Pockley shines in athletics and rugby union for Shore and University, and cricket traditions run deep in the Callaway and Murdoch families. Norman’s father would love to have played for Australia but his uncle Jim is the better player in country cricket, while the Mackays have three generations of cricketers who appear in representative matches against touring teams: grandfather Angus for a Bendigo Twenty-Two against HH Stephenson’s inaugural English team in 1862, father George for a Victorian Fifteen against Billy Murdoch’s 1880 Australian team (which he had previously been invited to join), and Doch for a Bendigo Fifteen against Johnny Douglas’s English team in 1912.

Sport, however, is central to only one of the futures of the three young men. To Brian Pockley, who graduates with second-class honours from Sydney University and takes up a residency at Sydney Hospital in March 1914, a bright future in medicine seems assured. For Doch Mackay, who gains first-class honours in law at Melbourne University, wins the Supreme Court Prize, a law scholarship, and graduates with a Masters of Law degree, rapid progress in his profession appears unstoppable. Previous winners of the Supreme Court Prize include a Victorian premier, a Victorian attorney-general, two federal attorneys-general, a defence minister, and two future High Court judges. Eventual promotion to the bench seems a likely career outcome, but McMullin argues that he could have had an even greater destiny. Six years later the winner of the Supreme Court Prize is Robert Menzies, and Mackay – ‘exceptionally intelligent, an outstanding leader, inspirationally brave, considerate, kind-hearted and principled with a discerning sense of justice’ – is a man who might well have led the nation.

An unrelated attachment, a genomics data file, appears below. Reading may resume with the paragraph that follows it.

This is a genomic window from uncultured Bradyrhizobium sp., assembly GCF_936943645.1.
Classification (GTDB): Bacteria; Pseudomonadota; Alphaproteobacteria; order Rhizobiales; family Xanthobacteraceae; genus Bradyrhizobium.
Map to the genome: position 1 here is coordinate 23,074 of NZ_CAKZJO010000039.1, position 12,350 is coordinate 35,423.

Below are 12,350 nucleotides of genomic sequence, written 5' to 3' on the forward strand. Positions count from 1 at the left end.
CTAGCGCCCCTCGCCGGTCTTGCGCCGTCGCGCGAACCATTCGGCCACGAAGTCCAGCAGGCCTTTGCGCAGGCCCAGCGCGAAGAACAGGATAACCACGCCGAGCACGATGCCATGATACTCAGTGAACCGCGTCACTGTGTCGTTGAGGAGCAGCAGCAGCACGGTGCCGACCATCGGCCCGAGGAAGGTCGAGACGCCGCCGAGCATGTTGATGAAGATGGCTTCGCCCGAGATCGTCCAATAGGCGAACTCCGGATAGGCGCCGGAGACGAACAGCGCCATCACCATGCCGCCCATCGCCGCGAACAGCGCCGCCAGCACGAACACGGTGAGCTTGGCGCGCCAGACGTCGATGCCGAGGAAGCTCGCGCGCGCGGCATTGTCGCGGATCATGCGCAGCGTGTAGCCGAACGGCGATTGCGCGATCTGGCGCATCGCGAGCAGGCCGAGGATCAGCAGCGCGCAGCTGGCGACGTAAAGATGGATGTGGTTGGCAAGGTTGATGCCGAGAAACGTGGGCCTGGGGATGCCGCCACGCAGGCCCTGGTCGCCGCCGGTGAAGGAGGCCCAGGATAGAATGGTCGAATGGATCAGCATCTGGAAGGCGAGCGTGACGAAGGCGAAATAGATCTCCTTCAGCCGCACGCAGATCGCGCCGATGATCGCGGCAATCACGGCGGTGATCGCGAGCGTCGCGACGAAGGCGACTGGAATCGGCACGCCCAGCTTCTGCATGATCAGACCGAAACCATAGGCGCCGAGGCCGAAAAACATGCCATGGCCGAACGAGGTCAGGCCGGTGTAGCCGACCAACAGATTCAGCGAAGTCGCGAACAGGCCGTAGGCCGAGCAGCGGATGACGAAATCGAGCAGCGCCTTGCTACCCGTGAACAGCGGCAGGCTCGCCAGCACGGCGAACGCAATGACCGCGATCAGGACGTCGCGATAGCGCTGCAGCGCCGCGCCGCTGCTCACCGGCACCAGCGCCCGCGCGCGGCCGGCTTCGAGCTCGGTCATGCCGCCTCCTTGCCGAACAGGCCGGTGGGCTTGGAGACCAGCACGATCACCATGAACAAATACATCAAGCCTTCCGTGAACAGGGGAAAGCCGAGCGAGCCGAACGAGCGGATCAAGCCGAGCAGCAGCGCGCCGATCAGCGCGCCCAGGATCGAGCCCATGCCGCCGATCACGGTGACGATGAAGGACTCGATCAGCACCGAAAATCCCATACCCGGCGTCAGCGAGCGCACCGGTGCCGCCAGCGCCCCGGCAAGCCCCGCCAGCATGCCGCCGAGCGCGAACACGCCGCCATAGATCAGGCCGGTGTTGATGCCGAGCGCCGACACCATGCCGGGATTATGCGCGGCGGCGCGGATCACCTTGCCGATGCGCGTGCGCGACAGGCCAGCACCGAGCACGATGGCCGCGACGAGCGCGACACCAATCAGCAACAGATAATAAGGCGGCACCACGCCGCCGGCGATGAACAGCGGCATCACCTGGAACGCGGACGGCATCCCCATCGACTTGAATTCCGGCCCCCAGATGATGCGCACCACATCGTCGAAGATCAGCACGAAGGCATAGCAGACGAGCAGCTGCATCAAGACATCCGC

For Norman Callaway cricket is the key to his life. Not only is no mention made of his education beyond primary school, neither is there of his employment. Father Tom sells his soapworks business and relocates the family from Hay to Sydney to further the development of Norman’s cricket in 1912. That development is rapid. In a single season with Paddington he comes under the influence of former Test captain Monty Noble; in two years with Waverley his team-mates include another former Test captain Syd Gregory, Australian wicketkeeper Hanson Carter and future star Alan Kippax. In his first-class debut for New South Wales against Queensland in February 1915, he makes a world-record score of 207. A place in the Australian side is his for the asking when the war is won.

When war is declared in August 1914, many young Australian men enlist thinking it will be the greatest adventure of their lives, an opportunity to travel the world in the expectation that the conflict would be over by Christmas. Christmas, 1914! What are the motives of these three young men for enlisting? As McMullin points out there were multiple reasons.